Boston Precinct

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Boston Precinct Map from 1876
Detailed Map of Boston in 1876

Boundaries

This precinct by law is thus bounded: Beginning at Knottsville Precinct at corner on Ohio County line, thence down North Panther Creek to bridge on Leitchfield road, thence with the State road to the Miller's Mill road, thence with Miller's Mill road to South Panther Creek, thence with said Creek, Deserter's Fork and Ohio County line to the beginning.

A large portion of the land in this precinct was surveyed and sold by Robert Triplett. The farm lines are generally straight, but are at an angle of ten degrees from the cardinal points of the compass.

The land in this precinct will average about second and third rate in quality. Very little of it is subject to overflow. It is generally undulating, some of it hilly, and there are some very high hills, in which there is considerable coal and fine building stone. There is also a large quantity of lithographic stone in this part of Daviess County, but at present it is rather inaccessible.

In the spring of 1882, a petition was drawn up by James F. Hite and was signed by the citizens in this community and sent to Hon. H. W. Scott, County Judge, who changed the voting precinct, which was formerly held at Boston, to Whitesville, where the polls are now held ; therefore it is generally known as Whitesville Precinct, though the official name is still Boston Precinct, as recorded in the poll books at the County Clerk's office in Owensboro.

Early Settlement

About the first settler in Boston Precinct was Bassett Burton, father of Horace Burton. He came from Adams' Fork, near Harrodsburg, Ky about 1810, bringing help with him to raise a log cabin. The nearest settlement was five or six miles distant. Other early settlers were Elisha Burton, Cornelius Westerfield, William Haynes, John Ward, and John Cooper. The two latter came in the fall of 1811, and settled near Mr. Burton. George Jackson settled where James Milton later lived, in the southwestern part of the precinct. Mr. Karn (whose given name may have been Josiah) settled in the western part. William Holmark settled where Mrs. Hinton now lives, William Sinnett where George Mattingly now lives, Joseph Hale on a place later owned by Thomas J. Monarch, James Mathes where Joe Haynes later lived, and Jabe Luallen where Thomas Ware later lived. A man named French settled here at an early date.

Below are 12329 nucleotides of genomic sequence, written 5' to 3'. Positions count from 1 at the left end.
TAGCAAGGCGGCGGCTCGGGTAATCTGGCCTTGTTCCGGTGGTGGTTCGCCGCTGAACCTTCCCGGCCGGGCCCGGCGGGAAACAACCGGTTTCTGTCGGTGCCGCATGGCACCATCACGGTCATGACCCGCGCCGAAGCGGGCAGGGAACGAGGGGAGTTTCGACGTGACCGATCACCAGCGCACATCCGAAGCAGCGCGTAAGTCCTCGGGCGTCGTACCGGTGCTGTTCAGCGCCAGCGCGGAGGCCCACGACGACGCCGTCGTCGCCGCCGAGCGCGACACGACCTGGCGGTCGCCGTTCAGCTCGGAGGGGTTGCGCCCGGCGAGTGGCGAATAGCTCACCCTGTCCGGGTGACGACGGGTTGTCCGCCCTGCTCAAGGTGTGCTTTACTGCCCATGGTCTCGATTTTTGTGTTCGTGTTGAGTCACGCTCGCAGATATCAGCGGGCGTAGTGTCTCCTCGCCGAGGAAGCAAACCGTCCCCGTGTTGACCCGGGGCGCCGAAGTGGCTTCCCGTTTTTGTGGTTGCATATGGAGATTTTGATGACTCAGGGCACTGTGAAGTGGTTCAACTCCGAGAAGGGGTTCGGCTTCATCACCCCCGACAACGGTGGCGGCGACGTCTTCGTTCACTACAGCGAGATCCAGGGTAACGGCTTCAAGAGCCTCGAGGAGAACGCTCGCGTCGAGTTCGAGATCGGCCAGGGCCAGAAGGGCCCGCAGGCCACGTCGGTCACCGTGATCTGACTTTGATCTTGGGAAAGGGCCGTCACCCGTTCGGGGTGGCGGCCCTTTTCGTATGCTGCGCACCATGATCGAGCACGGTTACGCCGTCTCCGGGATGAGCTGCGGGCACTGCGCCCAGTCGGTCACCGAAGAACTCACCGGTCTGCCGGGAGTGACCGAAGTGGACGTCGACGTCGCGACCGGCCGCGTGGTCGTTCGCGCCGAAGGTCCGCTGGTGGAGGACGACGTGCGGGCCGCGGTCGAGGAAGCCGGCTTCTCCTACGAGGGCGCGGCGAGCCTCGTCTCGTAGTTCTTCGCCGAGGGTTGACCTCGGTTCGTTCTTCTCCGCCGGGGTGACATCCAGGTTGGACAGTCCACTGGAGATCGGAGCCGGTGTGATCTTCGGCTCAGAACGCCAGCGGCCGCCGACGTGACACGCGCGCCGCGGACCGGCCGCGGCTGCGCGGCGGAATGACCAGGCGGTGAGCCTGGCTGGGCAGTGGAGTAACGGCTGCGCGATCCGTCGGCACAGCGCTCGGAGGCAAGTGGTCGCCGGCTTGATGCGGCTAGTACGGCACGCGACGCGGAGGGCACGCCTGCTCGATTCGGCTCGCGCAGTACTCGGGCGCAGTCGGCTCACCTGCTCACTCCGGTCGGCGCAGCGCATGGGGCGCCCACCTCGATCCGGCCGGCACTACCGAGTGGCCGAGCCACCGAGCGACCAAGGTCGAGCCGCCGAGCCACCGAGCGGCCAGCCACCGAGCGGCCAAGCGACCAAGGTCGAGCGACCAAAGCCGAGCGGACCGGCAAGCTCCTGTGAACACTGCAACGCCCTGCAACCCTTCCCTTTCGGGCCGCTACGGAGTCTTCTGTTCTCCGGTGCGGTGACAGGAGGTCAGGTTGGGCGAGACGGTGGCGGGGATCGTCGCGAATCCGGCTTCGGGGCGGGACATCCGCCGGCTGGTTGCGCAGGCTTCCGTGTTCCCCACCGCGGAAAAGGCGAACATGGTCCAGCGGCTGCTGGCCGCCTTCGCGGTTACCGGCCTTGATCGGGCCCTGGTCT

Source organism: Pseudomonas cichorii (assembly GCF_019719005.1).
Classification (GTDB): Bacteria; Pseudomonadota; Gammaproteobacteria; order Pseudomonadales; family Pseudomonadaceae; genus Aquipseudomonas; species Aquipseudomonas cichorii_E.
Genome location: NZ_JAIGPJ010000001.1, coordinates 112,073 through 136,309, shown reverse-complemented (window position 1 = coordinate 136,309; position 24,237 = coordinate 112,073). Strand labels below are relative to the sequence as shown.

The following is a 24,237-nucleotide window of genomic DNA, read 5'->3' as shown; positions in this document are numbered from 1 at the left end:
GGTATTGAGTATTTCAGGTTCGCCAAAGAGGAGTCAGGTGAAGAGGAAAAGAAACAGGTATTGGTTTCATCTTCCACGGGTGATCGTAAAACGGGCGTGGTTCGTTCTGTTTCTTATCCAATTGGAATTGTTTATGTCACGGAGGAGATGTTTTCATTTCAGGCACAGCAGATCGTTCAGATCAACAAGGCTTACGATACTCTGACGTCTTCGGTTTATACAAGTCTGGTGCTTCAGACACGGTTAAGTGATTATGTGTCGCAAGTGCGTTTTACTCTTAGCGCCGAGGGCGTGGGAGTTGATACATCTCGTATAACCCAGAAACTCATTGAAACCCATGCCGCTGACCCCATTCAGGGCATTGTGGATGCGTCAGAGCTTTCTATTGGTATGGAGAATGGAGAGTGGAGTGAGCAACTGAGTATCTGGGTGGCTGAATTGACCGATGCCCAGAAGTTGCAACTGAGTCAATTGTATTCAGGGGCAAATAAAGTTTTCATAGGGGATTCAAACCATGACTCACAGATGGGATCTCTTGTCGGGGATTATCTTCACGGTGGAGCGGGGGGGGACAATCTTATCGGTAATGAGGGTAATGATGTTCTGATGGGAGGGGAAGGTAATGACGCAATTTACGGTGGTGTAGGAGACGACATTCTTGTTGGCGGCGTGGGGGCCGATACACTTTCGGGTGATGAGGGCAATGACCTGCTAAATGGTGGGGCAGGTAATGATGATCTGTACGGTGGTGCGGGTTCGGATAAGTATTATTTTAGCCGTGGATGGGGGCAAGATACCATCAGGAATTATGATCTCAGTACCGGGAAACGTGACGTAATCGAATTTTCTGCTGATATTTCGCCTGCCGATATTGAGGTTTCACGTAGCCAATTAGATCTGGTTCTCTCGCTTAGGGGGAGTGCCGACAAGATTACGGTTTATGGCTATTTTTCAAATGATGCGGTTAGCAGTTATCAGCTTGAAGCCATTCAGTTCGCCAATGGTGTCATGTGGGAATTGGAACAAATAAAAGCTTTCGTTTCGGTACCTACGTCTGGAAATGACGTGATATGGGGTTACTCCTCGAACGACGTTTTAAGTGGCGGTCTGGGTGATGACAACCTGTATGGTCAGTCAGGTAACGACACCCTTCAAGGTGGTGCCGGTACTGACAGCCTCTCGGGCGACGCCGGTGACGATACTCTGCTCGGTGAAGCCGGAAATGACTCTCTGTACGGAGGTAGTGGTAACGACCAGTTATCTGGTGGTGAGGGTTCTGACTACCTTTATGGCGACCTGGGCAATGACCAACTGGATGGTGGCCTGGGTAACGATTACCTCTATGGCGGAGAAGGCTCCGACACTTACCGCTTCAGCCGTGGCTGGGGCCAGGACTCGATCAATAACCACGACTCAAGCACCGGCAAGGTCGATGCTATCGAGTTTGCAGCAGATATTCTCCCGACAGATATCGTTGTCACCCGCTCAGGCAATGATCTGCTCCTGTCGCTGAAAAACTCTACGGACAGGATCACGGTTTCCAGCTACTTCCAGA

When the first settlements were made, others came in and took up the land, and cleared the forests, and began improvements. William P. Ellis, from Shelby County, came and settled in 1829, in the extreme eastern part of the precinct. The first physician who settled in the precinct was Dr. Richard Lockhart, who lived here five or six years, and then moved into Knottsville Precinct, although doing a large practice in this part of the country for a number of years.

Law Enforcement

Bassett Burton was the first Magistrate who served in the neighborhood, which was before it was organized as a precinct. After Mr. Burton's death, his son, Creed Burton, was chosen to fill the office. One of the first sheriffs who served was Simpson Stout. Under the new constitution in 1851, the first Magistrates were Benjamin F. Ramsey and John B. Hinton. The Sheriff was Thomas Landrum, and the Constable, W. W. Church.

Area's Oldest Man

The oldest man now living in the precinct is Robert Ragsdale, tt the age of eighty-nine years, a native of Nelson County, Ky. Nancy Williams, widow of Alexander Williams, is about of the same age.

First Schoolhouse

The first school-house erected was in 1825, on the farm of Bassett Burton; and the first school-teacher was an Irishman named William Maxwell, a well-educated man. The next one was James Jones.

Burton's Horse Mill

In 1822, Bassett Burton built a horse-mill on his farm, for the purpose of grinding corn and wheat. People from a distance of fifteen miles came here to have their grain ground. The mill was run by the family after Mr. Burton's death, and by Horace Burton after he came in possession of the farm, till the beginning of the war. With four horses hitched to the mill it would convert a bushel of corn into the finest meal within six minutes.

Post Office

A post office was kept at Boston until about 1859 or '60, and was then moved to Whitesville. During the war, owing to the supposed disloyalty of the postmaster, it was again established at Boston, but remained only a short time, when it was returned to Whitesville. The Magistrate's Court is held the fourth Monday and third Friday in March, June, September and December. The present Magistrates are Horace A. Burton and Christopher Watkins; and the Constable is Granville Karn.

Towns in this Precinct